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For the first time ever, Badoo has taken on an intern over the summer. We see it as an act of giving back, supporting young students in gaining relevant work experience and skills, while enjoying the pace of working for a big company. This internship program is our contribution to the community, and a way to say thanks to all those who let us be who we are — from our loyal users to the developers who make the open source components we use.

Having an intern around the place also has an interesting side effect. A fresh pair of eyes on problems that face the full-time team can result in novel perspectives and new ideas that will force team members to move out of their comfort zones. Also, when you teach complex topics to a really junior engineer, you need to make sure that you understand the fundamentals clearly yourself. This pushes you to dig deeper and provide good answers to questions you might be asked.

In the end it is a win-win situation, with good results for all the parties involved. To demonstrate this, we’d like to share the experiences of Anton Terekhov and Joan Molinas, mentor and intern in the first Badoo Summer Internship Programme, in their own words:

My experience as an internship mentor, by Anton Terekhov

Mentoring a junior developer helps you identify areas where you could be stronger. The intern is assigned with a programming task, and will eventually face some problems that demand deeper knowledge of the platform. He or she will ask you questions that you should be able not only to answer, but also explain in a simple manner. This requires more reading and investigation, so being a mentor helps you to become a better developer.

During the first days of the internship you must help the intern through the company's onboarding process, demonstrating how to get all the resources and access required. Having worked in the company for some time, it’s easier to understand how to make this process quick and painless, and how to make a newcomer’s first days enjoyable and productive.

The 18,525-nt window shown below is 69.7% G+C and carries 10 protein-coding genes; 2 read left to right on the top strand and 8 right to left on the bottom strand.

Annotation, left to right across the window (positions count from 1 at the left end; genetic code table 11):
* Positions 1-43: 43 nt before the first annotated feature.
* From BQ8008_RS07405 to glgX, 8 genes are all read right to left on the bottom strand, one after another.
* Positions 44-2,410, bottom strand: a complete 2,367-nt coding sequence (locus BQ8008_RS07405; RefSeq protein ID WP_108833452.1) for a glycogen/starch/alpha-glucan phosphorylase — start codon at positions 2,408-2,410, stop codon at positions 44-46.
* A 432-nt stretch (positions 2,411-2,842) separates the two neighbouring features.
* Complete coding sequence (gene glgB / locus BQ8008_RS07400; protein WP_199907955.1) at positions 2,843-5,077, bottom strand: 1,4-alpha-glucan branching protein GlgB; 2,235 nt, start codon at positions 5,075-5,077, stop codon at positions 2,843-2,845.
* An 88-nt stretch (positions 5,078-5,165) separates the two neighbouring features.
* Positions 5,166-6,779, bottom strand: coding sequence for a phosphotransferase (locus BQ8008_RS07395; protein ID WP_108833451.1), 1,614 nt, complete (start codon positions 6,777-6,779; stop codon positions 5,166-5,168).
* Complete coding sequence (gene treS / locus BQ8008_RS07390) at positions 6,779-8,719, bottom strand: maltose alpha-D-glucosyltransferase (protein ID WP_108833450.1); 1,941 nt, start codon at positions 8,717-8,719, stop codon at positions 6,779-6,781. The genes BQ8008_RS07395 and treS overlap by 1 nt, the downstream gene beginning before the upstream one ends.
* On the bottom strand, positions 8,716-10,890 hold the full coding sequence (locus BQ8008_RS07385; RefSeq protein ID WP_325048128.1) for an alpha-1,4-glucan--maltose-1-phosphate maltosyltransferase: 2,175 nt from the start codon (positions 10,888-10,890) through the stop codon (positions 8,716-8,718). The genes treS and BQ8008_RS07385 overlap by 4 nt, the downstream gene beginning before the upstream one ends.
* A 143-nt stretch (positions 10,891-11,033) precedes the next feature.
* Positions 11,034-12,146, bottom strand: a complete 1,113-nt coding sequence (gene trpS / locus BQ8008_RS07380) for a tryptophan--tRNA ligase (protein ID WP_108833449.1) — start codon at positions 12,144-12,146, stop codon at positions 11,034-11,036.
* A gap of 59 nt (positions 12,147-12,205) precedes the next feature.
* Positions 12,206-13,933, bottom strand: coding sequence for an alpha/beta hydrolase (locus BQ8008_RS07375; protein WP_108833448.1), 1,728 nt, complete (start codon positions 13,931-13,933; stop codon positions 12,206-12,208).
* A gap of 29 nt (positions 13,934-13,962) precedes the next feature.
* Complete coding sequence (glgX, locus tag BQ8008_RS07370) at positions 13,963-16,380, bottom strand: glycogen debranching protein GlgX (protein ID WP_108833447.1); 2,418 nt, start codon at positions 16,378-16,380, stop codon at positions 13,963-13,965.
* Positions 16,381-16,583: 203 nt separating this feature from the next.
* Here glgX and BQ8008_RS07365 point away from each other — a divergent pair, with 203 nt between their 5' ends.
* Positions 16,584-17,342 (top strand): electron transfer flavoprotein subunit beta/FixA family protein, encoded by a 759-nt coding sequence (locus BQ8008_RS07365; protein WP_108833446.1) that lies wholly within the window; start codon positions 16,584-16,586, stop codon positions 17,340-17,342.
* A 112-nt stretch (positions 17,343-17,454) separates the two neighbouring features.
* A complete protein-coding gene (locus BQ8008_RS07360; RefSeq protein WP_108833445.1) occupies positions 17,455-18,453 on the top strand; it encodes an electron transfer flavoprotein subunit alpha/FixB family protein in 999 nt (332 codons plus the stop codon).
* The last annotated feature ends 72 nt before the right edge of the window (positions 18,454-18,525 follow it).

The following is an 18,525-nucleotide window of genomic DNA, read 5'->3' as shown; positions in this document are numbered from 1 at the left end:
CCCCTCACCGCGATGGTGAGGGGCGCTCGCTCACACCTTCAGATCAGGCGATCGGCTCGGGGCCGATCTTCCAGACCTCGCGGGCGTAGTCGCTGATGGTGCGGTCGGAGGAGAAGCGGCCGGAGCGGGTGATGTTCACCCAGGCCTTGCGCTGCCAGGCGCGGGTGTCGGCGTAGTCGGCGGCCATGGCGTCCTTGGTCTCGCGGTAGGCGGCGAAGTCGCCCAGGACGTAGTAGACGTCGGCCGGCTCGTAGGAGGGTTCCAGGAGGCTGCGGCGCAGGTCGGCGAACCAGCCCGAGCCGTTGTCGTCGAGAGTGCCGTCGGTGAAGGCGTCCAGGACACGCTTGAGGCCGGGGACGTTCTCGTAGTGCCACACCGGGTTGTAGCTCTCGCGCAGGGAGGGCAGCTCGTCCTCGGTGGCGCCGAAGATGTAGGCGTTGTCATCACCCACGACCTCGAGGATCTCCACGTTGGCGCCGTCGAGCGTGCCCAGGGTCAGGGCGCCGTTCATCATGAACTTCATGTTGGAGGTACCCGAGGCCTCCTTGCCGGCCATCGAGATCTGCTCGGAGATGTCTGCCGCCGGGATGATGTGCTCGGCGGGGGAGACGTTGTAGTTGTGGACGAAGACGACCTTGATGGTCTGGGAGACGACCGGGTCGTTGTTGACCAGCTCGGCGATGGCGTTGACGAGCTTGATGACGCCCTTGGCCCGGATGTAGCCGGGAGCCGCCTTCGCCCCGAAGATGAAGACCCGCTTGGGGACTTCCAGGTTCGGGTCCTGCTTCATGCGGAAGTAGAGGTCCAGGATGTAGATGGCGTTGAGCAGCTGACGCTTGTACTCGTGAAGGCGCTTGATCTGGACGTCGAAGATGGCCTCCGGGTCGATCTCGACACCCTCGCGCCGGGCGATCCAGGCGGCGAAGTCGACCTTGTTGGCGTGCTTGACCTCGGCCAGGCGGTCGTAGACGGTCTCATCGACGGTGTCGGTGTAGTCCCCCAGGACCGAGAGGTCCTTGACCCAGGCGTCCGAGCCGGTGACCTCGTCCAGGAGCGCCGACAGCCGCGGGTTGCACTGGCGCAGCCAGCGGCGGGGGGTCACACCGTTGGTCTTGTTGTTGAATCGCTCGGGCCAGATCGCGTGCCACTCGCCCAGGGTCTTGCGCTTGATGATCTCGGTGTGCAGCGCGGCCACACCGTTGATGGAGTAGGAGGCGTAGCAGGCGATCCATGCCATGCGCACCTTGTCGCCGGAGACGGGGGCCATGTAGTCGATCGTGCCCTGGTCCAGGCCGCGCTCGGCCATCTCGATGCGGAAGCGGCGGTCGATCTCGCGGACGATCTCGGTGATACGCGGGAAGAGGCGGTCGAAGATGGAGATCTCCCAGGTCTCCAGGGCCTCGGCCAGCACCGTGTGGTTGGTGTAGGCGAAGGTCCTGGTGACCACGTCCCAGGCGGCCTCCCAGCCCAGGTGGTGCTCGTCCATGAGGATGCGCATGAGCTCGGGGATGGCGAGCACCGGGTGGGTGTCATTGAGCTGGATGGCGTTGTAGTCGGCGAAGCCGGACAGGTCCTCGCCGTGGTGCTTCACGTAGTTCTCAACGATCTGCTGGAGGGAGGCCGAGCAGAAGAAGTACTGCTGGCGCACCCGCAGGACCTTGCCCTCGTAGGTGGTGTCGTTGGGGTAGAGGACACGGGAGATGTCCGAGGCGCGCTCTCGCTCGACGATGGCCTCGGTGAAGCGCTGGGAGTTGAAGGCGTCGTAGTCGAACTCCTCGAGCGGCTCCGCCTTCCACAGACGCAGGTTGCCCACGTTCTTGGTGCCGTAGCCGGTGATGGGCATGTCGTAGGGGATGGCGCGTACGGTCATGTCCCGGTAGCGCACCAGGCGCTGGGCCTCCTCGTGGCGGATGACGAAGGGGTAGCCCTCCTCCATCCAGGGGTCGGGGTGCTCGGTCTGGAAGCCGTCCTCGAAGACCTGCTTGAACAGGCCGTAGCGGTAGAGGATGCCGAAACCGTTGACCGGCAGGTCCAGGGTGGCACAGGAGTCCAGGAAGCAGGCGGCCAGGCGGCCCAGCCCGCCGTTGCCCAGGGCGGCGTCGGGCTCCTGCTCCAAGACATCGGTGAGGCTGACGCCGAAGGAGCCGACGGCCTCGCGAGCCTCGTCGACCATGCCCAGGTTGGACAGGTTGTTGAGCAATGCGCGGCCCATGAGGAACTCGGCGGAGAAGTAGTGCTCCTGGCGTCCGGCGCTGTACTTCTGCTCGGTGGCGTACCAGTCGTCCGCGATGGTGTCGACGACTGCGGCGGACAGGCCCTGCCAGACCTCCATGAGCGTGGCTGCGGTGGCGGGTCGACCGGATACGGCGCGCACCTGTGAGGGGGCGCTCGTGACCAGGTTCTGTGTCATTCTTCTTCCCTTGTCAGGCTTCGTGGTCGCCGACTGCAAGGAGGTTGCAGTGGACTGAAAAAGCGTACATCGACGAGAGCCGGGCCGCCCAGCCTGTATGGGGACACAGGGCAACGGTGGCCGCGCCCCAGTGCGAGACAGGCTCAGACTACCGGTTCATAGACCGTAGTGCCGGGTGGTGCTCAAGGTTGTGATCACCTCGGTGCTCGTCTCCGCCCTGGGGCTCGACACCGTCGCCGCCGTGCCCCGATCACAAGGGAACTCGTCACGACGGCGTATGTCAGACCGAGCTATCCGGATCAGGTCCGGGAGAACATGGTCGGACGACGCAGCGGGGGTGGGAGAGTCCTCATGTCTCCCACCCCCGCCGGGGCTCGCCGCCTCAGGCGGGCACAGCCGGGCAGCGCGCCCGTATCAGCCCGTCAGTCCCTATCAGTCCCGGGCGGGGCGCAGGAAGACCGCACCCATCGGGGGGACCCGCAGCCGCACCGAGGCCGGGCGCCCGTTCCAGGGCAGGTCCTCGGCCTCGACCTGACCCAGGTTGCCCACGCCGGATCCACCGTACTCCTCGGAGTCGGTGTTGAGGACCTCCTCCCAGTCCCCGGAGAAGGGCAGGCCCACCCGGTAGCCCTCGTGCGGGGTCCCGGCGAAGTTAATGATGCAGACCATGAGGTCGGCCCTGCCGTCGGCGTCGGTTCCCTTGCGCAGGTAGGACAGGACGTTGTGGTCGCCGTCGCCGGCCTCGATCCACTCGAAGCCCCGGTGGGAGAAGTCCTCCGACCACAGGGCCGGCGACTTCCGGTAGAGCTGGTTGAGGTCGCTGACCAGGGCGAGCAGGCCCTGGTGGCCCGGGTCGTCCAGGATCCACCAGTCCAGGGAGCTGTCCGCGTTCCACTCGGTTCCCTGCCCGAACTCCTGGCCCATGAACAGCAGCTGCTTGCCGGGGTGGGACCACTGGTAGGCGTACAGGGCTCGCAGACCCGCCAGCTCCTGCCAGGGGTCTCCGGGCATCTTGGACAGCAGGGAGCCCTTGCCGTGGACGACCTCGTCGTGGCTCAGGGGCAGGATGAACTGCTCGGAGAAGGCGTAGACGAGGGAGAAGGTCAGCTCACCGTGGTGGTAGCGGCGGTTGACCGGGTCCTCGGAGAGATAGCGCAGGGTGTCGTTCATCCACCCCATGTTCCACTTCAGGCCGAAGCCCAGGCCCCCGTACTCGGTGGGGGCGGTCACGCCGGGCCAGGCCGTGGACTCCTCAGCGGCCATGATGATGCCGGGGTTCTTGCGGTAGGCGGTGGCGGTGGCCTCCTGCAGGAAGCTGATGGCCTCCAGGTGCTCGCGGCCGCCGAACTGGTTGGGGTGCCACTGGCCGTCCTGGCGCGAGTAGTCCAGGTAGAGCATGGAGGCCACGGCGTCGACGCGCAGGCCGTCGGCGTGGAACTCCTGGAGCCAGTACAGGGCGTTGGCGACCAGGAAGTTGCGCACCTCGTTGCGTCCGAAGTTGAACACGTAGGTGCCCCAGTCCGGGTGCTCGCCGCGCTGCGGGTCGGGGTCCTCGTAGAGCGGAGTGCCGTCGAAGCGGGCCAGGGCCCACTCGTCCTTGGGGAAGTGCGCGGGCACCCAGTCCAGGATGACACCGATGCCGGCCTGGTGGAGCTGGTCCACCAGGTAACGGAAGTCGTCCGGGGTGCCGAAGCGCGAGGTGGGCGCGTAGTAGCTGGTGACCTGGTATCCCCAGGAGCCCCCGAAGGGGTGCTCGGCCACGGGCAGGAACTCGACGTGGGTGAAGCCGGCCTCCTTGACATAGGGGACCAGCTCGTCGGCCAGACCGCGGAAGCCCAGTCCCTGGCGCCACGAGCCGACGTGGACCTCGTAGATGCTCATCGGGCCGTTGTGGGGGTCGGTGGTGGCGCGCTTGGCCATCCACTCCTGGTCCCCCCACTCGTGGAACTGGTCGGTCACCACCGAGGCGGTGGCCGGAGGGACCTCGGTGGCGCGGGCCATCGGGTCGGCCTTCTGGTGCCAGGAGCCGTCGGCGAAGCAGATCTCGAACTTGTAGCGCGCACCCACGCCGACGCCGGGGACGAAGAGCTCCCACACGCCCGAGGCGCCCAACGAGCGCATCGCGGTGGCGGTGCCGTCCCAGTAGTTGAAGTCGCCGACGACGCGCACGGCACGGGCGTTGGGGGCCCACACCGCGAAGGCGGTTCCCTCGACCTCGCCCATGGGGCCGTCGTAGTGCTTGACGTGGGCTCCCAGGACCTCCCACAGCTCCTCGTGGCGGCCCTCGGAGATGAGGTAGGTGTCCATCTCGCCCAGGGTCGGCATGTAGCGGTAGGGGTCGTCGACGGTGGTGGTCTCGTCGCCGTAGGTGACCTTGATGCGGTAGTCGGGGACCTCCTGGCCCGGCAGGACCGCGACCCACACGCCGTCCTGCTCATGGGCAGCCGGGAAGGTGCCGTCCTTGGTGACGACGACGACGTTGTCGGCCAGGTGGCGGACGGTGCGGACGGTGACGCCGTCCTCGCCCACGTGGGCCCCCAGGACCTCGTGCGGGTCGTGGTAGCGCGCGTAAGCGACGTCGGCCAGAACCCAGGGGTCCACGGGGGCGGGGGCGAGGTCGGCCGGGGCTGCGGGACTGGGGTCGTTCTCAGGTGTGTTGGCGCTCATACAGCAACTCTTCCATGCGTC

With a little time, the intern will start to understand shared best practices and learn how to produce code of the same high standard as the whole team. The job of a mentor is to explain the pros and cons of different approaches, and why the majority of the team decided on the one they implemented. This becomes especially evident during code reviews. From structure to naming conventions, everything is questioned, requiring a detailed walkthrough.

Being a mentor, you learn many new things. Technologies become outdated increasingly rapidly, and often approaches you’re used to are no longer the best ones. Interns are young and have only just started their careers, so they absorb new advances quickly, and adapt well to doing things in new and different ways. This will definitely broaden your view and add some techniques to your toolbox.

As a final note, it’s been a pleasure to see how a junior developer gains knowledge and how their code style becomes noticeably cleaner week after week. You see the intern growing as a professional, and you can be proud of your contribution to their training.

My experience as an intern, by Joan Molinas

“No matter how much you learn, there’s always more to know” — this sentence would summarise my internship experience at Badoo.

I started this adventure one month ago. Before I joined Badoo I was really excited about the idea of spending some time learning the tools and skills of the trade in a big company, but I couldn’t even imagine I was going to live all I lived during the last month.

I joined the company with a basic working knowledge of iOS programming and I saw how, day after day, I improved, thanks to all the hours the team has put into my training. I’ve learned many things, from basic programming principles to how to architect a complex application. I know that everything I’ve learned will be really useful to me from now on.

I’m also fascinated with the quality and dedication of the different teams that make up Badoo, and specially with the iOS team. Although I expected they would be good, I never imagined they would be some of the most talented engineers I’ve ever met.

This month I haven’t just learned programming fundamentals, as SOLID principles, graph searching algorithms or software design patterns, but many other skills related to the day to day of a big Internet company. For instance, I’ve participated in the recruiting process for many different candidates and I’ve seen how difficult such interviews are. I was lucky enough to cross the path of a really senior Product Manager, Pedro Mejuto, who taught me how to see software development from a really different perspective.

When my internship comes to an end, I’ll really miss Badoo. But now I have the motivation to keep on learning with the aim of returning some day as a fully-fledged iOS engineer. I’d like to thank Badoo for this awesome opportunity, and I’m very grateful to all and each employee for their kind, friendly and supportive behaviour. In particular my tutor Anton Terekhov, for all his patience, dedication and effort to make a good developer of me, and Rafael Lopez, who made possible everything I’ve just described, without doubt one of the best experiences in my life.

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